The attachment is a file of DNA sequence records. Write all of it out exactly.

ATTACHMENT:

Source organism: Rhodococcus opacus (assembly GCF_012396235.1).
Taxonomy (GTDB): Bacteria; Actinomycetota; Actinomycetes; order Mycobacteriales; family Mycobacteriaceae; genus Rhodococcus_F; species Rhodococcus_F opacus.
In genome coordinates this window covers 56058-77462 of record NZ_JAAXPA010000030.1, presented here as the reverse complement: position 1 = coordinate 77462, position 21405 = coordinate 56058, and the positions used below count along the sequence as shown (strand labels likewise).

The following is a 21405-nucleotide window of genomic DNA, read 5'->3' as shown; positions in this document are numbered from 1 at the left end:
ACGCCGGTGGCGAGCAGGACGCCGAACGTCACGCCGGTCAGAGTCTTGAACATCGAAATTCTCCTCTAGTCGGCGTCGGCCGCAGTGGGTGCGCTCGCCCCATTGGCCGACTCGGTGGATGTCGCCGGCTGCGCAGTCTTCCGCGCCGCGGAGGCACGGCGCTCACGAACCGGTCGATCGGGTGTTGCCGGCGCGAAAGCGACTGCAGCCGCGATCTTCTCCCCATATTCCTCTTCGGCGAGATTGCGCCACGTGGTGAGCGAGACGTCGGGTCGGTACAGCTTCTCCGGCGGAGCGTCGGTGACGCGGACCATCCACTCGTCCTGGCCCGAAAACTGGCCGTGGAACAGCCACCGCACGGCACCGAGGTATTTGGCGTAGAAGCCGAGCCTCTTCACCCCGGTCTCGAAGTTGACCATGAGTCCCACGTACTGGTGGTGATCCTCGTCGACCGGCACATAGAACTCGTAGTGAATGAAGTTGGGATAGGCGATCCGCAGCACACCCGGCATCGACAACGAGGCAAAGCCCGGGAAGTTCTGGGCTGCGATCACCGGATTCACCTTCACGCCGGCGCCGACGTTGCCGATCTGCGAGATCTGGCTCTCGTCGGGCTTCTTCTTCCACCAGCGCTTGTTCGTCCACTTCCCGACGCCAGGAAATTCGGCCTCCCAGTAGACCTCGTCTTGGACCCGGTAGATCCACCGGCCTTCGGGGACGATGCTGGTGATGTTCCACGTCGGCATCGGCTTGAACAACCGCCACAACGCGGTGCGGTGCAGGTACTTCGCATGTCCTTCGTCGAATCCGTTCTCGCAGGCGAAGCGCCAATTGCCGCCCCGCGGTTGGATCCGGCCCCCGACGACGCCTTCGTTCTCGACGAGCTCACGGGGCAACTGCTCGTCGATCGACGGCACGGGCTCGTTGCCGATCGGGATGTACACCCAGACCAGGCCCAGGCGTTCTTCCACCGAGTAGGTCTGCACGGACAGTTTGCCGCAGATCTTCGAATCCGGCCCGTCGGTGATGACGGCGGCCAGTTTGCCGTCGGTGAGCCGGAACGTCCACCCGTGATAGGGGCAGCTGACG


Source organism: Rhodococcus opacus (assembly GCF_012396235.1).
Taxonomy (GTDB): Bacteria; Actinomycetota; Actinomycetes; order Mycobacteriales; family Mycobacteriaceae; genus Rhodococcus_F; species Rhodococcus_F opacus.
In genome coordinates this window covers 56058-77462 of record NZ_JAAXPA010000030.1, presented here as the reverse complement: position 1 = coordinate 77462, position 21405 = coordinate 56058, and the positions used below count along the sequence as shown (strand labels likewise).

The following is a 21405-nucleotide window of genomic DNA, read 5'->3' as shown; positions in this document are numbered from 1 at the left end:
ACGCCGGTGGCGAGCAGGACGCCGAACGTCACGCCGGTCAGAGTCTTGAACATCGAAATTCTCCTCTAGTCGGCGTCGGCCGCAGTGGGTGCGCTCGCCCCATTGGCCGACTCGGTGGATGTCGCCGGCTGCGCAGTCTTCCGCGCCGCGGAGGCACGGCGCTCACGAACCGGTCGATCGGGTGTTGCCGGCGCGAAAGCGACTGCAGCCGCGATCTTCTCCCCATATTCCTCTTCGGCGAGATTGCGCCACGTGGTGAGCGAGACGTCGGGTCGGTACAGCTTCTCCGGCGGAGCGTCGGTGACGCGGACCATCCACTCGTCCTGGCCCGAAAACTGGCCGTGGAACAGCCACCGCACGGCACCGAGGTATTTGGCGTAGAAGCCGAGCCTCTTCACCCCGGTCTCGAAGTTGACCATGAGTCCCACGTACTGGTGGTGATCCTCGTCGACCGGCACATAGAACTCGTAGTGAATGAAGTTGGGATAGGCGATCCGCAGCACACCCGGCATCGACAACGAGGCAAAGCCCGGGAAGTTCTGGGCTGCGATCACCGGATTCACCTTCACGCCGGCGCCGACGTTGCCGATCTGCGAGATCTGGCTCTCGTCGGGCTTCTTCTTCCACCAGCGCTTGTTCGTCCACTTCCCGACGCCAGGAAATTCGGCCTCCCAGTAGACCTCGTCTTGGACCCGGTAGATCCACCGGCCTTCGGGGACGATGCTGGTGATGTTCCACGTCGGCATCGGCTTGAACAACCGCCACAACGCGGTGCGGTGCAGGTACTTCGCATGTCCTTCGTCGAATCCGTTCTCGCAGGCGAAGCGCCAATTGCCGCCCCGCGGTTGGATCCGGCCCCCGACGACGCCTTCGTTCTCGACGAGCTCACGGGGCAACTGCTCGTCGATCGACGGCACGGGCTCGTTGCCGATCGGGATGTACACCCAGACCAGGCCCAGGCGTTCTTCCACCGAGTAGGTCTGCACGGACAGTTTGCCGCAGATCTTCGAATCCGGCCCGTCGGTGATGACGGCGGCCAGTTTGCCGTCGGTGAGCCGGAACGTCCACCCGTGATAGGGGCAGCTGACG